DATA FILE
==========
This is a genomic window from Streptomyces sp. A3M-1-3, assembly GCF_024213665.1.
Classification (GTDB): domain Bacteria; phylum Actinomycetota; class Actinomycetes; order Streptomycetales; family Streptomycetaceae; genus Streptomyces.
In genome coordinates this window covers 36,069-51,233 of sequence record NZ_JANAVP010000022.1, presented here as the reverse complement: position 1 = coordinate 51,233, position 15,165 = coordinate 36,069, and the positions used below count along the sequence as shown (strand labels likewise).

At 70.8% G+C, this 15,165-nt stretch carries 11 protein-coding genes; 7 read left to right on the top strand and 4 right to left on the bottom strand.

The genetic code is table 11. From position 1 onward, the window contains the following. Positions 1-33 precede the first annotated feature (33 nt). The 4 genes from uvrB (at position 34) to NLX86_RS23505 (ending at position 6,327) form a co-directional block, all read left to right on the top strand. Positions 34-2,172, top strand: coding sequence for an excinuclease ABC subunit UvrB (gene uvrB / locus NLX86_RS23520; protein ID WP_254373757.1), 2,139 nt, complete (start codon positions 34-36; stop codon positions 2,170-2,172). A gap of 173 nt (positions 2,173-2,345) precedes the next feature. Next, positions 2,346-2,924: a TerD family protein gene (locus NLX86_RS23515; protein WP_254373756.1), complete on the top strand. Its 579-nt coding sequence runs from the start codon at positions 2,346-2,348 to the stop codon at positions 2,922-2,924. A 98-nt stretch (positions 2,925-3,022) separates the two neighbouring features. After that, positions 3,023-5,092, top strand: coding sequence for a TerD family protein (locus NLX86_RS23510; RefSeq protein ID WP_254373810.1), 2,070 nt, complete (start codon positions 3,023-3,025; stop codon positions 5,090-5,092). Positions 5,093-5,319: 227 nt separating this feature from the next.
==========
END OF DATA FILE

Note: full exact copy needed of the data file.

This is a genomic window from Streptomyces sp. A3M-1-3, assembly GCF_024213665.1.
Classification (GTDB): domain Bacteria; phylum Actinomycetota; class Actinomycetes; order Streptomycetales; family Streptomycetaceae; genus Streptomyces.
In genome coordinates this window covers 36,069-51,233 of sequence record NZ_JANAVP010000022.1, presented here as the reverse complement: position 1 = coordinate 51,233, position 15,165 = coordinate 36,069, and the positions used below count along the sequence as shown (strand labels likewise).

At 70.8% G+C, this 15,165-nt stretch carries 11 protein-coding genes; 7 read left to right on the top strand and 4 right to left on the bottom strand.

The genetic code is table 11. From position 1 onward, the window contains the following. Positions 1-33 precede the first annotated feature (33 nt). The 4 genes from uvrB (at position 34) to NLX86_RS23505 (ending at position 6,327) form a co-directional block, all read left to right on the top strand. Positions 34-2,172, top strand: coding sequence for an excinuclease ABC subunit UvrB (gene uvrB / locus NLX86_RS23520; protein ID WP_254373757.1), 2,139 nt, complete (start codon positions 34-36; stop codon positions 2,170-2,172). A gap of 173 nt (positions 2,173-2,345) precedes the next feature. Next, positions 2,346-2,924: a TerD family protein gene (locus NLX86_RS23515; protein WP_254373756.1), complete on the top strand. Its 579-nt coding sequence runs from the start codon at positions 2,346-2,348 to the stop codon at positions 2,922-2,924. A 98-nt stretch (positions 2,925-3,022) separates the two neighbouring features. After that, positions 3,023-5,092, top strand: coding sequence for a TerD family protein (locus NLX86_RS23510; RefSeq protein ID WP_254373810.1), 2,070 nt, complete (start codon positions 3,023-3,025; stop codon positions 5,090-5,092). Positions 5,093-5,319: 227 nt separating this feature from the next.